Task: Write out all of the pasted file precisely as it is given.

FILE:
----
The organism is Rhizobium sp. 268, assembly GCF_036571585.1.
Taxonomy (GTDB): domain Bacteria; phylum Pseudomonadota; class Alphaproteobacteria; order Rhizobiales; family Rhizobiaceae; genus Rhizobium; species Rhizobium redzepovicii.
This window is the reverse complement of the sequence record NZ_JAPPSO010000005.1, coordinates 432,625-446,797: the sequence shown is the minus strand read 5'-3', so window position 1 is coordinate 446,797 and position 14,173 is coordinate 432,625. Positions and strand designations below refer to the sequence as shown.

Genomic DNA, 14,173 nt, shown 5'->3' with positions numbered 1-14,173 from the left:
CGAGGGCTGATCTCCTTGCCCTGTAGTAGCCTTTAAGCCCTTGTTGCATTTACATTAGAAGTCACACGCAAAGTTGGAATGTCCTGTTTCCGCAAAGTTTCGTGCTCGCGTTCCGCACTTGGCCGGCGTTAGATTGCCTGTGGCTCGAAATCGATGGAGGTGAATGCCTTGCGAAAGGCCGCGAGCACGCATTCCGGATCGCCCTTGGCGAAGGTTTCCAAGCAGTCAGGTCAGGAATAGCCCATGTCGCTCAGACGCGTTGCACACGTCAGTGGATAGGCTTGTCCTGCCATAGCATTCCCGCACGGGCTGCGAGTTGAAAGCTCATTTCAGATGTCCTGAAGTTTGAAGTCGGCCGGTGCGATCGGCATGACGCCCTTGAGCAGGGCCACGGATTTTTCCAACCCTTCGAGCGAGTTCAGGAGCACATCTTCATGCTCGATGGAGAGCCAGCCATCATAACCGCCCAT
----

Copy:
The organism is Rhizobium sp. 268, assembly GCF_036571585.1.
Taxonomy (GTDB): domain Bacteria; phylum Pseudomonadota; class Alphaproteobacteria; order Rhizobiales; family Rhizobiaceae; genus Rhizobium; species Rhizobium redzepovicii.
This window is the reverse complement of the sequence record NZ_JAPPSO010000005.1, coordinates 432,625-446,797: the sequence shown is the minus strand read 5'-3', so window position 1 is coordinate 446,797 and position 14,173 is coordinate 432,625. Positions and strand designations below refer to the sequence as shown.

Genomic DNA, 14,173 nt, shown 5'->3' with positions numbered 1-14,173 from the left:
CGAGGGCTGATCTCCTTGCCCTGTAGTAGCCTTTAAGCCCTTGTTGCATTTACATTAGAAGTCACACGCAAAGTTGGAATGTCCTGTTTCCGCAAAGTTTCGTGCTCGCGTTCCGCACTTGGCCGGCGTTAGATTGCCTGTGGCTCGAAATCGATGGAGGTGAATGCCTTGCGAAAGGCCGCGAGCACGCATTCCGGATCGCCCTTGGCGAAGGTTTCCAAGCAGTCAGGTCAGGAATAGCCCATGTCGCTCAGACGCGTTGCACACGTCAGTGGATAGGCTTGTCCTGCCATAGCATTCCCGCACGGGCTGCGAGTTGAAAGCTCATTTCAGATGTCCTGAAGTTTGAAGTCGGCCGGTGCGATCGGCATGACGCCCTTGAGCAGGGCCACGGATTTTTCCAACCCTTCGAGCGAGTTCAGGAGCACATCTTCATGCTCGATGGAGAGCCAGCCATCATAACCGCCCAT